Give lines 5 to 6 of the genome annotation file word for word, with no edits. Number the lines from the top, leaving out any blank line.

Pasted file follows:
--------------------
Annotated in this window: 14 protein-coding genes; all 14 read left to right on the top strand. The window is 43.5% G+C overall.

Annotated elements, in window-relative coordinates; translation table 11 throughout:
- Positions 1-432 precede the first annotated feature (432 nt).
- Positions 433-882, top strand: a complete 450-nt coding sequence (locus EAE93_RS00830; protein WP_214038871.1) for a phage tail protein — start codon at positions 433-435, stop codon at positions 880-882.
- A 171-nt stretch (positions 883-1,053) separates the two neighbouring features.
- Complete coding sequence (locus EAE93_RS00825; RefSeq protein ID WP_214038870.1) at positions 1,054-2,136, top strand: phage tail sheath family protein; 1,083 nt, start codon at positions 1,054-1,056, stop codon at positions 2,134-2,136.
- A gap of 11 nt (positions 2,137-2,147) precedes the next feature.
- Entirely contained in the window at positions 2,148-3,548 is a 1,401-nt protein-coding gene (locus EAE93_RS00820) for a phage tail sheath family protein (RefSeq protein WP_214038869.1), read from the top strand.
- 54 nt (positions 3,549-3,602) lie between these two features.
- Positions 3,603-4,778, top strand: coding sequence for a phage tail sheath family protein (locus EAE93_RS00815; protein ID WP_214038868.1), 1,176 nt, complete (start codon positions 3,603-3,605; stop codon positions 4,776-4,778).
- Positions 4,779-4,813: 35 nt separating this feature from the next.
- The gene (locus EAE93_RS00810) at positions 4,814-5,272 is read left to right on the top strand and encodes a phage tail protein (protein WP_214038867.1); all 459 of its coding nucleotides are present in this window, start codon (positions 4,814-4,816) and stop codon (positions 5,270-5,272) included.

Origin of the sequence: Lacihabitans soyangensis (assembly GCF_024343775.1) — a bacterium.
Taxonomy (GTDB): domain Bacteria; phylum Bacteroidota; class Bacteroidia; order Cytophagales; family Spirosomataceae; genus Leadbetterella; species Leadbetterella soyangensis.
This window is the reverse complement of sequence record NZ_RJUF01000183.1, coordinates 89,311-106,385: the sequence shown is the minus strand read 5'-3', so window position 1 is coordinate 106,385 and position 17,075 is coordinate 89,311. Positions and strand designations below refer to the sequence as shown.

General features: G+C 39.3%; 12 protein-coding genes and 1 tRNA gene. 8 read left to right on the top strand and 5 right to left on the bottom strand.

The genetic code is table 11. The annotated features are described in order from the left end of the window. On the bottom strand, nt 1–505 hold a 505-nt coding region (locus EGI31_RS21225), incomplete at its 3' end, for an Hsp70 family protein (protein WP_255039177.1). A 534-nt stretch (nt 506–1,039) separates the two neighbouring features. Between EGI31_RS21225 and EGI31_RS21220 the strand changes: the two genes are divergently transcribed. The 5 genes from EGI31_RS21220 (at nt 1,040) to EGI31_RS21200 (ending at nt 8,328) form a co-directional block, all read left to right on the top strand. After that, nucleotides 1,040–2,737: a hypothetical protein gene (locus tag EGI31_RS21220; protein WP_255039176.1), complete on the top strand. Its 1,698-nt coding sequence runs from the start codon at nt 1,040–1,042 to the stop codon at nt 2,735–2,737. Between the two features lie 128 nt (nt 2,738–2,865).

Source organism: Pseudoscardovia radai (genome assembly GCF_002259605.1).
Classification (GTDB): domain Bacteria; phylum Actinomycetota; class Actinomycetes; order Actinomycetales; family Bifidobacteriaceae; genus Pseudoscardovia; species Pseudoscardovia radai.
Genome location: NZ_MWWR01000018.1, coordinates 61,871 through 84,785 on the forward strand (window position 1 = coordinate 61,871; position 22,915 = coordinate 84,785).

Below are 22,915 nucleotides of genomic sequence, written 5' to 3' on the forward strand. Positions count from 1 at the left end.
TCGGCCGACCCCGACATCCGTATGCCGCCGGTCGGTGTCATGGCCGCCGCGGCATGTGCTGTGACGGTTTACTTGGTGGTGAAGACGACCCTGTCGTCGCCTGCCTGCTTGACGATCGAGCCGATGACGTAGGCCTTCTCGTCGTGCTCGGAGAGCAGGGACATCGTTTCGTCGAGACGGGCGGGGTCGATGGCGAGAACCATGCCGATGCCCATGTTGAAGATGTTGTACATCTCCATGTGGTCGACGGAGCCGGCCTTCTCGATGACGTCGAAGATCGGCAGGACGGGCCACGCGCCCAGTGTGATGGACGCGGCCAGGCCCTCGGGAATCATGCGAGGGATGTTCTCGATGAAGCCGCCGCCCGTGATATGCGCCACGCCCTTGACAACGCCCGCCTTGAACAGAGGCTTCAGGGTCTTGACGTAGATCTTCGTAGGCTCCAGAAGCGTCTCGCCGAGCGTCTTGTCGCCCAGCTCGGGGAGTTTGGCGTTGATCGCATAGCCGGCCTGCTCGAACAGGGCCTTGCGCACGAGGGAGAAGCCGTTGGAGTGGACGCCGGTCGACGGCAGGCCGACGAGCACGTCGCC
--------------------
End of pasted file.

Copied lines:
- A 171-nt stretch (positions 883-1,053) separates the two neighbouring features.
- Complete coding sequence (locus EAE93_RS00825; RefSeq protein ID WP_214038870.1) at positions 1,054-2,136, top strand: phage tail sheath family protein; 1,083 nt, start codon at positions 1,054-1,056, stop codon at positions 2,134-2,136.